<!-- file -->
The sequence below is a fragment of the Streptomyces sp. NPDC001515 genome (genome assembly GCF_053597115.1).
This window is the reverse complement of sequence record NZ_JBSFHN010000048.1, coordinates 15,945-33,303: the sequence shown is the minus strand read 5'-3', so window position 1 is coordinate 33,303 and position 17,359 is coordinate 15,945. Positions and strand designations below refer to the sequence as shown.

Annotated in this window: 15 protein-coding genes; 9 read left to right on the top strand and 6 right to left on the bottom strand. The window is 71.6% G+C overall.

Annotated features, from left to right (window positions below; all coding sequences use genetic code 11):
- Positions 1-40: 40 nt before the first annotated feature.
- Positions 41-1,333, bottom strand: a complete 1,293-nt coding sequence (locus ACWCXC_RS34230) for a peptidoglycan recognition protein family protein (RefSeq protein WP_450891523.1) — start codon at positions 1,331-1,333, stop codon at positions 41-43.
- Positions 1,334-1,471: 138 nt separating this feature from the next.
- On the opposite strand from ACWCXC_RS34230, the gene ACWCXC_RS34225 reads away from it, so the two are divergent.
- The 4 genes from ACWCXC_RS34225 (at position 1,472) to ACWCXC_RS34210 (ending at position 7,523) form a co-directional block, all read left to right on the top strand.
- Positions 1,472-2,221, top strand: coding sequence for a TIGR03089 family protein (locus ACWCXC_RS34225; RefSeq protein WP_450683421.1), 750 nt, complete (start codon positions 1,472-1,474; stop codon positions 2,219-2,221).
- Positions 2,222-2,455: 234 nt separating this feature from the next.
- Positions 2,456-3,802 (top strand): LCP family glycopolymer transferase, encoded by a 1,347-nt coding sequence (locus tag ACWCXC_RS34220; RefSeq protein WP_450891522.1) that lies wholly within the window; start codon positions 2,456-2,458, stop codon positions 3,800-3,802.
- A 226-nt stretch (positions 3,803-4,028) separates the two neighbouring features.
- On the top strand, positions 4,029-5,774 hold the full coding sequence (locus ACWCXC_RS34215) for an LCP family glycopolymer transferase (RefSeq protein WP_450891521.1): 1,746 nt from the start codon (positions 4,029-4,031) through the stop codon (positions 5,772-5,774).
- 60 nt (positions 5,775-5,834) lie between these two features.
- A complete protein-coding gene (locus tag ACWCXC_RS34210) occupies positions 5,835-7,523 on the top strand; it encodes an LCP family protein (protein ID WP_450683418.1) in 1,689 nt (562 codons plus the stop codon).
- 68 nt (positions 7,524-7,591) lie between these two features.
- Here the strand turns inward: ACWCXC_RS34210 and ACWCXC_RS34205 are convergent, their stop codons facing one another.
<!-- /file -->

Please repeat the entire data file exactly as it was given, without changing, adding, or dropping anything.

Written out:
The sequence below is a fragment of the Streptomyces sp. NPDC001515 genome (genome assembly GCF_053597115.1).
This window is the reverse complement of sequence record NZ_JBSFHN010000048.1, coordinates 15,945-33,303: the sequence shown is the minus strand read 5'-3', so window position 1 is coordinate 33,303 and position 17,359 is coordinate 15,945. Positions and strand designations below refer to the sequence as shown.

Annotated in this window: 15 protein-coding genes; 9 read left to right on the top strand and 6 right to left on the bottom strand. The window is 71.6% G+C overall.

Annotated features, from left to right (window positions below; all coding sequences use genetic code 11):
- Positions 1-40: 40 nt before the first annotated feature.
- Positions 41-1,333, bottom strand: a complete 1,293-nt coding sequence (locus ACWCXC_RS34230) for a peptidoglycan recognition protein family protein (RefSeq protein WP_450891523.1) — start codon at positions 1,331-1,333, stop codon at positions 41-43.
- Positions 1,334-1,471: 138 nt separating this feature from the next.
- On the opposite strand from ACWCXC_RS34230, the gene ACWCXC_RS34225 reads away from it, so the two are divergent.
- The 4 genes from ACWCXC_RS34225 (at position 1,472) to ACWCXC_RS34210 (ending at position 7,523) form a co-directional block, all read left to right on the top strand.
- Positions 1,472-2,221, top strand: coding sequence for a TIGR03089 family protein (locus ACWCXC_RS34225; RefSeq protein WP_450683421.1), 750 nt, complete (start codon positions 1,472-1,474; stop codon positions 2,219-2,221).
- Positions 2,222-2,455: 234 nt separating this feature from the next.
- Positions 2,456-3,802 (top strand): LCP family glycopolymer transferase, encoded by a 1,347-nt coding sequence (locus tag ACWCXC_RS34220; RefSeq protein WP_450891522.1) that lies wholly within the window; start codon positions 2,456-2,458, stop codon positions 3,800-3,802.
- A 226-nt stretch (positions 3,803-4,028) separates the two neighbouring features.
- On the top strand, positions 4,029-5,774 hold the full coding sequence (locus ACWCXC_RS34215) for an LCP family glycopolymer transferase (RefSeq protein WP_450891521.1): 1,746 nt from the start codon (positions 4,029-4,031) through the stop codon (positions 5,772-5,774).
- 60 nt (positions 5,775-5,834) lie between these two features.
- A complete protein-coding gene (locus tag ACWCXC_RS34210) occupies positions 5,835-7,523 on the top strand; it encodes an LCP family protein (protein ID WP_450683418.1) in 1,689 nt (562 codons plus the stop codon).
- 68 nt (positions 7,524-7,591) lie between these two features.
- Here the strand turns inward: ACWCXC_RS34210 and ACWCXC_RS34205 are convergent, their stop codons facing one another.